They began with Dukas' The Sorcerer's Apprentice and ended with Bartok's Concerto for Orchestra, and while I don't think I could flaw either performance, it was really the second piece that stole my attention. An enrapturing Violin Concerto by composer Bright Sheng it featured Israeli-American violinist Gil Shaham. In many ways it reminded me of an epic film soundtrack with interspersions of reflective solitude in a lush, hidden forest. The soloist was the clear star of the show with the entire orchestra backing him up like supporting cast members: talented and necessary but not what we have our eyes (or ears) on.
Shaham put his entire self into the performance: his body moved about in wide, fluid gestures and his smile indicated his clear love for the violin. In the moments when he had a break from playing, he would watch the rest of the orchestra, delighted, or so it seemed, by his own presence amongst such talent.
This piece in its entirety, from the passionate solo violin to the epic explosions from the orchestra, moved me so deeply that my changing emotions were determined by the changes in music. In one sense I was entirely relaxed, allowing the symphony to direct me, yet, in another, I was so fully engaged that I was exhausted by the end of it. It was almost like being part of the world that the composer had sought to create. What seemed like intense battle moments or perhaps incensed arguments, felt like just that: tiresome and depleting but also bold and daring. And when the music slowed to sound like romantic getaways of star-crossed lovers, it felt like my heart was sprinkled with the drops of rain that dotted the heavy-laden leaves of a forgotten forest where the lovers would meet.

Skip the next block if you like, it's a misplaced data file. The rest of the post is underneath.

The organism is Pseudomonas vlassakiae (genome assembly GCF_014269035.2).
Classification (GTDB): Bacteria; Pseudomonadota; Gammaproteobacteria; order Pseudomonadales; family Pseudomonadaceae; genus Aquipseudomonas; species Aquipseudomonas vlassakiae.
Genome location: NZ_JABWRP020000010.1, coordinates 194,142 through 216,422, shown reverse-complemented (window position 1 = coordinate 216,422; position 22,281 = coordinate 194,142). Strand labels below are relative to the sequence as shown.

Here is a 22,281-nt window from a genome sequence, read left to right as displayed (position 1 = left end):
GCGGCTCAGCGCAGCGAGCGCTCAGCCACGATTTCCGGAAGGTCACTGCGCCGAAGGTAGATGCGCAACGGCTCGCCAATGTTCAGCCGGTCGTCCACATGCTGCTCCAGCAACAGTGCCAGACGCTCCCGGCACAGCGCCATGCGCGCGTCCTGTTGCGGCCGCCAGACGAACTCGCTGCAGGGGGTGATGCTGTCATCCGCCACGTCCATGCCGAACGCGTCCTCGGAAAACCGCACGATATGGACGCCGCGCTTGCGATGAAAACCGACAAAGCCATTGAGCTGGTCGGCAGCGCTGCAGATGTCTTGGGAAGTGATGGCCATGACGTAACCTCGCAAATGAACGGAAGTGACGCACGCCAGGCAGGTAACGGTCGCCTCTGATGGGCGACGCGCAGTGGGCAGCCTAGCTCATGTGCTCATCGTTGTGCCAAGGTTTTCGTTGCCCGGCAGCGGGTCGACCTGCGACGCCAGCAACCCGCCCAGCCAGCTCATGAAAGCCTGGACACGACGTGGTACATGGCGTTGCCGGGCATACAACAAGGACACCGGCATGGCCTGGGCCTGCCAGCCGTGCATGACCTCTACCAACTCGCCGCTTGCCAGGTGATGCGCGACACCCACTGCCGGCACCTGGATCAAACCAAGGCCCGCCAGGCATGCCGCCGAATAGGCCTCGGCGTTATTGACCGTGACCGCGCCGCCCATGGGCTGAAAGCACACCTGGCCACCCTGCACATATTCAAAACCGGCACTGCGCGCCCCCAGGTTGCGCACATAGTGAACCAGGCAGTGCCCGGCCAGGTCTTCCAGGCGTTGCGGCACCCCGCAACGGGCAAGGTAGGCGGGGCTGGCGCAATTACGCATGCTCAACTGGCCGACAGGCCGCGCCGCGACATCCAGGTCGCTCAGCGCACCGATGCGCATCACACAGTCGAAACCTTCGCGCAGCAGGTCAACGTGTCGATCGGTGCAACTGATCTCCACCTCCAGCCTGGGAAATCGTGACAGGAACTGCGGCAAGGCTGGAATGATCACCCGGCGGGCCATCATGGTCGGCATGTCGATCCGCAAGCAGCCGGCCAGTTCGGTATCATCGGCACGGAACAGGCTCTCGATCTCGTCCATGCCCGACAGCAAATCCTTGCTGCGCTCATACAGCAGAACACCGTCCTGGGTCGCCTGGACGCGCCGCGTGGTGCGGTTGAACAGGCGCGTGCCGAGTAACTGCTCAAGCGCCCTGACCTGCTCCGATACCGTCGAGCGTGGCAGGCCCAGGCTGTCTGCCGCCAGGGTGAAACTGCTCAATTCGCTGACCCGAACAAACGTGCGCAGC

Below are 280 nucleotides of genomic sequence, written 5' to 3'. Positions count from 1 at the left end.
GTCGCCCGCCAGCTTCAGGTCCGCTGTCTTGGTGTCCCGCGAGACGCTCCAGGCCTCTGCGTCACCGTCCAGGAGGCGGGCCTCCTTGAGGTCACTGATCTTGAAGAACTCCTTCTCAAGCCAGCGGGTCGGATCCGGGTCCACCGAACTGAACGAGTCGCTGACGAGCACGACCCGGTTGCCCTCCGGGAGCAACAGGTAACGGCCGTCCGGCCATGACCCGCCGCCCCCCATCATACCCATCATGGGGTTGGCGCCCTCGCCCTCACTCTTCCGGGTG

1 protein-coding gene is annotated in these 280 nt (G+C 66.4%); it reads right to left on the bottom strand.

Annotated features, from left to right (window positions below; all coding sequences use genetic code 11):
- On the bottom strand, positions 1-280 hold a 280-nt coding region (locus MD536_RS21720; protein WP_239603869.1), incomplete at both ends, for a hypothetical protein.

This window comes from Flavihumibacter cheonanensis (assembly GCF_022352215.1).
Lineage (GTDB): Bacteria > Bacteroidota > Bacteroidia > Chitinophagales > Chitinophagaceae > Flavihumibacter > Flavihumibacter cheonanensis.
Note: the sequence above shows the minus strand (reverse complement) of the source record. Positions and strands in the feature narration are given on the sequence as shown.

I cried, not out of sorrow or anger or fear, but out of sense of subconscious empathy and communion with whomever is cursed to experience such a tragic fluctuation of experiences and emotions. But perhaps that is all of us at one point or another in our lives. So, in that sense, Sheng's piece and the performance by Shaham and the entire Orchestra, was like a small musical illustration of the human experience. And how very beautiful the human experience is.